The Independent Order of Rechabites (IOR), also known as the Sons and Daughters of Rechab, is a fraternal organisation and friendly society founded in England in 1835 as part of the wider temperance movement to promote total abstinence from alcoholic beverages. Always well connected in upper society and involved in financial matters, it gradually transformed into a financial institution which still exists, and still promotes abstinence. The Order has been active in Australia from 1843, promoting temperance and as a benefit society. A branch was established in the United States in 1842, and also flourished for a time. In the United Kingdom, the Order trades under the name of Healthy Investment.

The Knights of Honor, was a fraternal order and secret society in the United States in the late 19th and early 20th century. The Knights were one of the most successful fraternal beneficiary societies of its time.

Odd Fellows Fraternal service movement

Odd Fellows, or Oddfellows, also Odd Fellowship or Oddfellowship, is an international fraternity consisting of lodges first documented in 1730 in London. The first known lodge was called Loyal Aristarcus Lodge No. 9, suggesting there were earlier ones in the 18th century. Notwithstanding, convivial meetings were held "in much revelry and, often as not, the calling of the Watch to restore order." Names of several British pubs today suggest past Odd Fellows affiliations. In the mid-18th century, following the Jacobite risings, the fraternity split into the rivaling Order of Patriotic Oddfellows in southern England, favouring William III of England, and the Ancient Order of Oddfellows in northern England and Scotland, favouring the House of Stuart.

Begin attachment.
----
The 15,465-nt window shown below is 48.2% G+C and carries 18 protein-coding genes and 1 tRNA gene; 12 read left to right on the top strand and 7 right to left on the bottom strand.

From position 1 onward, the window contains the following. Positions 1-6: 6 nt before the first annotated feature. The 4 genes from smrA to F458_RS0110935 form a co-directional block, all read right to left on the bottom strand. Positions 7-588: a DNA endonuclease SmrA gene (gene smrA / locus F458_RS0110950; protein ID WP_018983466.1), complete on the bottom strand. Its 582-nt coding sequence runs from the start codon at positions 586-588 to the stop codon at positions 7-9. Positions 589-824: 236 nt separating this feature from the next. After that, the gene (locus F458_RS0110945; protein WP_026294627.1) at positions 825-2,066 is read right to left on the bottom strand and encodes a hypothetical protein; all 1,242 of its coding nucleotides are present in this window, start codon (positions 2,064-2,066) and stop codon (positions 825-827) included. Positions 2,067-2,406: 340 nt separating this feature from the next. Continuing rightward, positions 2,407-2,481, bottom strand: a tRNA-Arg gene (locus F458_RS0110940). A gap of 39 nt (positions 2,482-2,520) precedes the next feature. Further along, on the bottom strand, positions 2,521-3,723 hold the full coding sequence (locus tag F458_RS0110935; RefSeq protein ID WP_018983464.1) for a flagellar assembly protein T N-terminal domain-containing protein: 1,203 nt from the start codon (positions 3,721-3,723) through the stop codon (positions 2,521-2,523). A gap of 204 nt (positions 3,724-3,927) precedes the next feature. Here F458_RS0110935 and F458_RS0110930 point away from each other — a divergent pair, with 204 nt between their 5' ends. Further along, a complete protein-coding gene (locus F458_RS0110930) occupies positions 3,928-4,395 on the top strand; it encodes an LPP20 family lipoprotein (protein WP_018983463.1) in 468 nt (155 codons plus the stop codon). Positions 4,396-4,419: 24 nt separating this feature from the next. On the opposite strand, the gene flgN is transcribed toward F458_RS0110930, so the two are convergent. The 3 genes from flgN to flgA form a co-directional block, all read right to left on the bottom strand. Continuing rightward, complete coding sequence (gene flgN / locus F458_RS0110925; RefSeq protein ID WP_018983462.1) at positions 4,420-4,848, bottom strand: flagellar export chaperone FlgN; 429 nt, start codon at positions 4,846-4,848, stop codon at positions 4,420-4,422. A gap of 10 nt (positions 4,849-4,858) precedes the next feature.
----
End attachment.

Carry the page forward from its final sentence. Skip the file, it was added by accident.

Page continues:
Independent Order of Oddfellows Manchester Unity fraternal order founded in Manchester

The Independent Order of Oddfellows Manchester Unity Friendly Society Limited, also called the Manchester Unity of Oddfellows; trading as The Oddfellows, is a fraternal order founded in Manchester in 1810.

Benefit society an organizational or voluntary association, formed to provide mutual aid, benefit, or insurance for relief from sundry difficulties

A benefit society, fraternal benefit society or fraternal benefit order is a society, an organization or a voluntary association formed to provide mutual aid, benefit, for instance insurance for relief from sundry difficulties. Such organizations may be formally organized with charters and established customs, or may arise ad hoc to meet unique needs of a particular time and place. Many major financial institutions existing today, particularly some insurance companies, mutual savings banks, and credit unions, trace their origins back to benefit societies, as can many modern fraternal organizations and fraternal orders which are now viewed as being primarily social; the modern legal system essentially requires all such organizations of appreciable size to incorporate as one of these forms or another to continue to exist on an ongoing basis.

The Improved Order of Heptasophs was a fraternal order in the United States that existed from 1878-1917. It was distinguished from its parent organization, the Order of Heptasophs in that its main focus was on insurance.

Order of Free Gardeners

The Order of Free Gardeners is a fraternal society that was founded in Scotland in the middle of the 17th century and later spread to England and Ireland. Like numerous other friendly societies of the time, its principal aim was the sharing of secret knowledge linked to the profession and mutual aid. In the 19th century, its activities of mutual insurance became predominant. By the end of the 20th century, it had become almost entirely extinct.